Let’s Go Eagles!

As we are settling in to watch Nigeria’s second game at the World Cup against Greece (1-1 at the moment *and we’re really REALLY crossing our fingers), our mind draws us to another one of our author’s musings on what football means to us as a nation.  Chimamanda Adichie draws on our collective held breath as we watch each one of our games and our real sentiments about the talents of our great nation and the gap in dedication and support coming from our leaders.  She also touches on the bind that ties all of us Africans together and how that comes out in the most glaring manner during one of these games.  I know Nigerians will definitely pick any other African team before any other country and we do so almost unfailingly.  These are good qualities we would do well to remember from time to time and our dear Ms. Adichie couldn’t have expressed our collective thoughts in a better manner.  Take a look:

On a humid Lagos night in July 1996, my family gathered around the television, all of us armed with hope: Nigeria was playing Argentina in the final game of the Atlanta Olympics. We shouted – “Go now, go go!” “What is he doing?” “Look at this stupid boy!”– and fell silent, by turns; we hoped and despaired; and we threw Igbo and English insults at the bald referee who we were convinced was biased against Nigeria.

The score was 3-2 for Nigeria and there were a few minutes left to go and I could no longer breathe properly. I wanted to fast-forward time, to leap into our victory because I feared that the longer we waited, the less likely it would come. But it came. The shrill pee-pee-pee whistle went off. We had won gold.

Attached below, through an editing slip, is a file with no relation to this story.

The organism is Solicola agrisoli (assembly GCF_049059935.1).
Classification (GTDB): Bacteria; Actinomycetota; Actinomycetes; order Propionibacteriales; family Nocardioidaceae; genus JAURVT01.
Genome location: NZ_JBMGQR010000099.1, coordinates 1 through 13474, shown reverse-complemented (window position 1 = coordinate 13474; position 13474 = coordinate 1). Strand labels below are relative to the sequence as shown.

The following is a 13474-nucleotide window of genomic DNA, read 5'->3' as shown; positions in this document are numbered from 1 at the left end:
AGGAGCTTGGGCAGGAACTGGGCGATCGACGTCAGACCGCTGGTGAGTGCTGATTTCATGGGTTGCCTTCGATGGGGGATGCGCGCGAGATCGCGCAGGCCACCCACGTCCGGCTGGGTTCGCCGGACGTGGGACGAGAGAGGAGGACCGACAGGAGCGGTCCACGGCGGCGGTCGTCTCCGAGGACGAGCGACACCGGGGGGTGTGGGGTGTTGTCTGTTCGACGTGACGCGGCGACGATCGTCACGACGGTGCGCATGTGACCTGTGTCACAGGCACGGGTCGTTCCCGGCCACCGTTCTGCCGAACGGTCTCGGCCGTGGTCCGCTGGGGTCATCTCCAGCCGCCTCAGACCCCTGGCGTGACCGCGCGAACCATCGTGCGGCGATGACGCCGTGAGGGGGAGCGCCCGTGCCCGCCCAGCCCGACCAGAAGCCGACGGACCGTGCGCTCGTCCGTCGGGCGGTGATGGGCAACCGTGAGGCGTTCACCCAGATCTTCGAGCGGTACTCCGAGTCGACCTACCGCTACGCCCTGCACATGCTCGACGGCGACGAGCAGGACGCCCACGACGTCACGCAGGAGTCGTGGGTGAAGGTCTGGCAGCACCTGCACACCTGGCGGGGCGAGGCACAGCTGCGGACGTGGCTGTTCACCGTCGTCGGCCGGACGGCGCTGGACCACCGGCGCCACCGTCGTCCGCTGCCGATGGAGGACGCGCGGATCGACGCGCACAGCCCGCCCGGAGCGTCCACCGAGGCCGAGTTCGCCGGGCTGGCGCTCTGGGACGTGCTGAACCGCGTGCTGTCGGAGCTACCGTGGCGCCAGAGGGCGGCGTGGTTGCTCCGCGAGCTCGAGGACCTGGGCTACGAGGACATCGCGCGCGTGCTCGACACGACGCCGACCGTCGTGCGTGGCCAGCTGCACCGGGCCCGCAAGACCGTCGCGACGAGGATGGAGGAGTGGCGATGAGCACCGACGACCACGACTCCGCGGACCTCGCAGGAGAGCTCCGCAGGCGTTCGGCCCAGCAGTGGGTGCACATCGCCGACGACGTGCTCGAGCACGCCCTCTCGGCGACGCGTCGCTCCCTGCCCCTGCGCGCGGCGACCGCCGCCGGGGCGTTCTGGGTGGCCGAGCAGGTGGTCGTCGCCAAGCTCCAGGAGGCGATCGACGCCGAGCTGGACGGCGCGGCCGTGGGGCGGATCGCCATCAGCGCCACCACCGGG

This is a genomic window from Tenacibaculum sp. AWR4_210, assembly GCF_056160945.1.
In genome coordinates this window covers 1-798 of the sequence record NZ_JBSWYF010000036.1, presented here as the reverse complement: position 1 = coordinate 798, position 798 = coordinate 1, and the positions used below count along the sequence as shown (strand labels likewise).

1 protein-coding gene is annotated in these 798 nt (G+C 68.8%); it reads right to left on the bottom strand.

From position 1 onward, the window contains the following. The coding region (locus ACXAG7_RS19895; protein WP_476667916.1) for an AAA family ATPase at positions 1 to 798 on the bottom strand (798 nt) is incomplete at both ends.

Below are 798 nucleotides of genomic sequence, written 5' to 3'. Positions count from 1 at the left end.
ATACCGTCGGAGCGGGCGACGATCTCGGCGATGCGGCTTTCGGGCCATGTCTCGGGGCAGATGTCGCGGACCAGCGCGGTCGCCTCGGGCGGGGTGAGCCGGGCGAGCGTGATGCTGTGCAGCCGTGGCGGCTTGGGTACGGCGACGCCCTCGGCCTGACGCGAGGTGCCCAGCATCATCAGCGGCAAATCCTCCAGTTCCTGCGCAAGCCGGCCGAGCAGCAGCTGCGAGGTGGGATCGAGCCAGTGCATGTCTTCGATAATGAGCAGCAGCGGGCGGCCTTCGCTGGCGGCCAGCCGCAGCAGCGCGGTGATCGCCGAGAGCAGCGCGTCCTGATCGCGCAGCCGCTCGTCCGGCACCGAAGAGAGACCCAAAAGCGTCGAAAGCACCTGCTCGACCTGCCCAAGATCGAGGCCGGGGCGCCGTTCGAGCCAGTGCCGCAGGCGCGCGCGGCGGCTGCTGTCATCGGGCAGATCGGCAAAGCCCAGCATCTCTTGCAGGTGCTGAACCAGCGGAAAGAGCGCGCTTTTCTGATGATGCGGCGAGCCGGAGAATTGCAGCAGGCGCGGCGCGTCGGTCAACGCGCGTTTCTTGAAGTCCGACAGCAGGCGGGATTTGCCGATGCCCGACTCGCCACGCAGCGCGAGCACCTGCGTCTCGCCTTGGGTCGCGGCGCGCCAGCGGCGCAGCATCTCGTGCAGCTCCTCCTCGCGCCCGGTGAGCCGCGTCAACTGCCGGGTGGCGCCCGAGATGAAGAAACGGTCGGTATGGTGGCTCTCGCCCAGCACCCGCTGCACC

I remember feeling very light, hugging everyone, laughing, repeating the same things that somebody else had just said. We hugged neighbours we did not like. We offered drinks and relived the game over and over. From the streets came the sounds of car horns, of shouting, of singing.

What happened that night was an explosion of nationalism of a certain kind, a benign, forgiving, optimistic nationalism. We forgot about neighbours who stole our electricity wires and leaders who stole our oil money. We all became, for that moment, Nigerians who had contributed to the vanquishing of the world.

Still, football nationalism, for many of us, often expands past Nigeria, and into the rest of Africa. I do not ordinarily much care for football or for excessive nationalism, but whenever Nigeria plays a major game, I find myself undergoing a transformation. I kick the air as I watch. I scream. I pray. I will the universe to make us win.

Continued on the Guardian website

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